Friday, October 31, 2014

Tiger Lily

Posted by A Drop of Romeo at 2:00 PM

Age: Young Adult
Category: Fantasy; romance
Rating: 4 stars

“Bad things happen whether you're scared or not, so you might as well not bother being scared. It's a waste of time.”


Melissa Thinks: “Tiger Lily” follows the famous character of the same name from the classic children’s book Peter Pan. As the adoptive daughter of the Shaman Tik Tok, there is a lot of pressure put on Tiger Lily from the tribe. It is her wild nature that makes her endearing as a character, yet condemns her amongst her people. Although the novel is about Tiger Lily, it is told through the perspective of the most lovable character of the franchise, the faerie Tinker Bell.

The book primarily shifts between two settings: Tiger Lily’s village and the Lost Boy’s underground burrow. It is through these shifts that we see the major conflict of the book – Tiger Lily must make a choice between the two. On one hand, the village is where her family and friends are, despite the fact that she’s being forced into a marriage with the vilest man she’s ever met. But on the other hand, with the Lost Boys and Peter, she can be free – she’s a savagely beautiful girl with a fiery spirit. More importantly, with the Lost Boys she can be with her newfound love: the infamous Peter Pan.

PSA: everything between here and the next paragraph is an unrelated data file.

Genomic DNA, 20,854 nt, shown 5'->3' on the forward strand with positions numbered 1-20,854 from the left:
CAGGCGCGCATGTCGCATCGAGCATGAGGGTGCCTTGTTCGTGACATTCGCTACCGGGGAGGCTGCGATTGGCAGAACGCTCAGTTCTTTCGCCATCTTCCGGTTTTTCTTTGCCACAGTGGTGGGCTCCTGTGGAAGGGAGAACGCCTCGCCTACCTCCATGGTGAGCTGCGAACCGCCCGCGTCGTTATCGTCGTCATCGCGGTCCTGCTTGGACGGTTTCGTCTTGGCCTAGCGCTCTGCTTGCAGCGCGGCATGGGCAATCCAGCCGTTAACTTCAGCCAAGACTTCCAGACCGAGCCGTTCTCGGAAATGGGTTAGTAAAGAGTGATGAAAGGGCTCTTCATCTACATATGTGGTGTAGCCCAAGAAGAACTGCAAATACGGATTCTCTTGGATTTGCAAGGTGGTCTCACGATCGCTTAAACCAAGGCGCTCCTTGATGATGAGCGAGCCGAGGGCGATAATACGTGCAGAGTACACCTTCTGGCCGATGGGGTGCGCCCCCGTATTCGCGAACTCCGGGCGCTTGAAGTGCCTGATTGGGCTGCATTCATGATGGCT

In this novel, the author works on expanding our knowledge of these well-known characters. She transforms the fantasy of Neverland into a far more plausible, yet still farfetched, idea. Here we see minor characters bloom into three-dimensional people; we see the world that J. M. Barrie created in a whole new light; and more importantly we see incredibly written character relationships. The most stunning relationship, of course, happens between Tiger Lily and Peter Pan. As their relationship unfolds, the character development deepens and soon we learn about Peter’s false bravado, Tiger Lily’s loneliness, and Tinker Bell’s unyielding loyalty.

If you’re a fan of the classic Disney interpretation of Peter Pan, I highly recommend this book to you. Just be aware that this book differs from the cartoon considerably – it’s dark, dangerous, and tragic. You may not ever look at the film the same way again; I know I won’t.

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